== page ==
# Inductor rise time and inductor wire length

So here is an interesting question about inductors or coils in general.

Suppose you had a inductor which was 12 inch's in diameter and say 12 inch's in length and has 100 turns of wire. The total length of that wire would be 12(diam) x 3.14(pie) x 100(turns) = 3,768 inches/314 ft in length.

So if you apply a voltage across the coil, I assume the time needed for the current to start moving in the whole coil would about the time needed for the signal to traverse the length of the wire which would take about 314 nanoseconds at 1 ft per nanosecond. Otherwise if the electric field from the first wire just permeates out from wire to wire, then it would take a max of 1 nanosecond before the current in every wire was moving.

So which is it? Does the electric field need to move through all of the 314 ft of wire before the current is moving at the end of the coil or does electric field move through the length of the wire and ultimately cause the current in the end of the coil to start moving after 1 nanosecond?

-

## 1 Answer

If you are analyzing the inductor over such short time scales, the answer is that not only is the electric field important, but the whole electromagnetic field. Disturbances propagate at the speed of light through the circuit as electromagnetic waves - they cannot move faster than this (otherwise there would be faster than light signaling, which is impossible as far as everyone knows because it would gainsay special relativity, which is one of the most thoroughly experimentally checked frameworks of thought that there is).

At the short timescales you speak of, inductor actually looks from a circuit standpoint more like a distributed $LC$ ladder network like the one I have drawn as part of the system at the end of this answer. A complex system of bi-directionally running waves bounce back and forth through the system and eventually all these transients die down to establish the inductor's steady state behavior.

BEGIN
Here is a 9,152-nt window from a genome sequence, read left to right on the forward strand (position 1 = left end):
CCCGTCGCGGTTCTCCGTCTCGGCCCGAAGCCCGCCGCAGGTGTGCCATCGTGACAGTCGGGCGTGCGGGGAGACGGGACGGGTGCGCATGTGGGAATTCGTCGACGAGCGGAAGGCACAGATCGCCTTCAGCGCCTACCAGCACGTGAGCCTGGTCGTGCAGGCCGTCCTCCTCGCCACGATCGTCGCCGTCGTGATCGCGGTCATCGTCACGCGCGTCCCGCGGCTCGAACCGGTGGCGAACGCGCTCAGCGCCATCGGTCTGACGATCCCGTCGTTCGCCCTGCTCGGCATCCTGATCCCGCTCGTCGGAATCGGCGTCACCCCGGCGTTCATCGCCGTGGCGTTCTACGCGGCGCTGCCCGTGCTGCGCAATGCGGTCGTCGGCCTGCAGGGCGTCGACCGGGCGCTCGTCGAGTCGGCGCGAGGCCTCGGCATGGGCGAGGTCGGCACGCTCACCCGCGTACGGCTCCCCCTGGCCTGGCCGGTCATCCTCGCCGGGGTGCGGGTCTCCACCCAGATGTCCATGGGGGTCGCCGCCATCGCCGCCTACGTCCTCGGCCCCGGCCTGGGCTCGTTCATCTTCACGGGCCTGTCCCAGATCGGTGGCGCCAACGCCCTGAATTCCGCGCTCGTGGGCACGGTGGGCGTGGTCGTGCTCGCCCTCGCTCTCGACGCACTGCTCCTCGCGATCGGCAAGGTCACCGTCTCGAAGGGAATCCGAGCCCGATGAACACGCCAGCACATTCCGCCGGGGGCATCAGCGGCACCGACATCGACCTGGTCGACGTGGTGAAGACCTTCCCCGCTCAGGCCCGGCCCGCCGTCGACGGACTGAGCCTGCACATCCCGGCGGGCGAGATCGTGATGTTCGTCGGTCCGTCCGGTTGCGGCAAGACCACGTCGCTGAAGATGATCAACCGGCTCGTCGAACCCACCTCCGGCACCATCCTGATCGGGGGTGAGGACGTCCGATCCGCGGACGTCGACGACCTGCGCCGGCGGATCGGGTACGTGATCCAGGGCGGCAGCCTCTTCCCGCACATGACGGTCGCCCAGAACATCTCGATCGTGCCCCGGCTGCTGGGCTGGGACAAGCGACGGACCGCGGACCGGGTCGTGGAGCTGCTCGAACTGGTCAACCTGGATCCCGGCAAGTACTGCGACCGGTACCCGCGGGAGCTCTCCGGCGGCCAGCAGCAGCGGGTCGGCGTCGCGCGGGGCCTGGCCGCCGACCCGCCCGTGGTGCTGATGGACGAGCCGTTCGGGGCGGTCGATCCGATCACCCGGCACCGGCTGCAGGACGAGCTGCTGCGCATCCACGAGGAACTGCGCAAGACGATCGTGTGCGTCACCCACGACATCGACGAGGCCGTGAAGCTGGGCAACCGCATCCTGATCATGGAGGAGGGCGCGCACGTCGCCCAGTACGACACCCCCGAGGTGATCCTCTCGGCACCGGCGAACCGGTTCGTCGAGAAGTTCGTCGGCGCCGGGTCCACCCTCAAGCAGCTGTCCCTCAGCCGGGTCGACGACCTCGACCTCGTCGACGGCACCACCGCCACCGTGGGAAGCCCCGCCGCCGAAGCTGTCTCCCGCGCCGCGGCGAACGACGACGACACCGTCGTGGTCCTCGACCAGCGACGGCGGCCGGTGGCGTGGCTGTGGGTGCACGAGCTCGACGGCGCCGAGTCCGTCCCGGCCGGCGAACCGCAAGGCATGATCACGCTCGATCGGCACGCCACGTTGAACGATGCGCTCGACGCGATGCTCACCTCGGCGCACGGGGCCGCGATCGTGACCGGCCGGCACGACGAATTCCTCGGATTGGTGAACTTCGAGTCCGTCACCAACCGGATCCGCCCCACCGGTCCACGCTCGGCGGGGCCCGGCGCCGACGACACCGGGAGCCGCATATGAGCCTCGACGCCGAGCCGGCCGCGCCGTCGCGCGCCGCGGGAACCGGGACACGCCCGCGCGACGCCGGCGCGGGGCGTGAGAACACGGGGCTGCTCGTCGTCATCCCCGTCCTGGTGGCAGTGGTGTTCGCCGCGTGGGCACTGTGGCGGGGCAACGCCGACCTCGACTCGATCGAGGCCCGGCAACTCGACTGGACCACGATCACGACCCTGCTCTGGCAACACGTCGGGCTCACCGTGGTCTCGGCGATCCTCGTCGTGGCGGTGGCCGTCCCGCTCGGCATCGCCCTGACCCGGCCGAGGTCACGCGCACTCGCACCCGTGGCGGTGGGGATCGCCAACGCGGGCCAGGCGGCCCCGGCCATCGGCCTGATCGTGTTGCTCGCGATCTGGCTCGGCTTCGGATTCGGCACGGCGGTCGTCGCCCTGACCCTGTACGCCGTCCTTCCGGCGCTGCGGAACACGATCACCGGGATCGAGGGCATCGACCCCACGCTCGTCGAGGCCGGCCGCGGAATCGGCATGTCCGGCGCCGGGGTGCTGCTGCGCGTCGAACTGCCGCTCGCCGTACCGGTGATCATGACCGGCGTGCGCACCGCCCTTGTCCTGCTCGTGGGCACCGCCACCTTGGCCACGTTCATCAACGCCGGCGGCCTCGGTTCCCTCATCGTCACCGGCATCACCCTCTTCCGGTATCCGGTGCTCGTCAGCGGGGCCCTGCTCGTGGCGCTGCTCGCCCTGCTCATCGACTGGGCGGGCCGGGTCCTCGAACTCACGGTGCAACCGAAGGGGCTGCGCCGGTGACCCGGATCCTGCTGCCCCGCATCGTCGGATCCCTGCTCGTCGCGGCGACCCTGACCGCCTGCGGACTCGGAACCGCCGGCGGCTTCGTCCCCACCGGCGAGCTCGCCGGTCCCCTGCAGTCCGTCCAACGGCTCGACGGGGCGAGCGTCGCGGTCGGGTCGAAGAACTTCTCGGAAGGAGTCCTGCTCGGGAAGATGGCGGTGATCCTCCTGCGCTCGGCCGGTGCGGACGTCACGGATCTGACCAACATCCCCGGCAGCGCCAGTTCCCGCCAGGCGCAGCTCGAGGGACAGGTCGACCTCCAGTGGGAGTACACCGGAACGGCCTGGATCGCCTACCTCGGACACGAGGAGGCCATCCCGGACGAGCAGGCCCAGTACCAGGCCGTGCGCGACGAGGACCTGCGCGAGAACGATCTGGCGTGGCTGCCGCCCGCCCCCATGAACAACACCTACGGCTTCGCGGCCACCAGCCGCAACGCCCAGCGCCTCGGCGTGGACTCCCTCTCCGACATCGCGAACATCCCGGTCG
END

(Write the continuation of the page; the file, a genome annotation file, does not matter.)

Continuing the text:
Actually, it won't take as long for the waves to propagate through the system and establish steady state as you think. The windings of the coil lie near to one-another, so the propagating waves will jump directly across from one bight of wire through its insulating, dielectric coating to the neigbouring loop. This direct coupling means that the propagation delay is more like the length of the wound coil, not the total length of the wire. So your inductor will work as an inductor at higher frequencies than you think.

If you see my answer describing how circuits work "so fast": this is how that answer ties in with this one. Each electron shoves its neighbours in the circuit, but, at the subatomic level, the "shove" between each neighbour and the next is being transmitted by an electromagnetic wave arising from the shift in each charge. Quantum field theory would see this as an exchange of virtual photons and the whole process is constrained by QFT so that the momentum is not transmitted at greater than the speed of light. In the coil, as above, neighbouring charges are also on the neighbouring bight of wire in the loops of the coil.

Lastly, my comments on special relativity should not be too mysterious. You may ask "how does special relativity step in and prevent faster than light signaling?" The answer is that Maxwell's equations, which wholly determine your system's behavior, are well known to fulfill all the principles of special relativity. Indeed, Maxwell's equations historically were the first known "relativistic" system and early researchers (notably H. A. Lorentz) originally derived the transformation laws of special relativity directly from Maxwell's equations before Einstein gave his more general interpretation of the Michelson Morley experiment.

-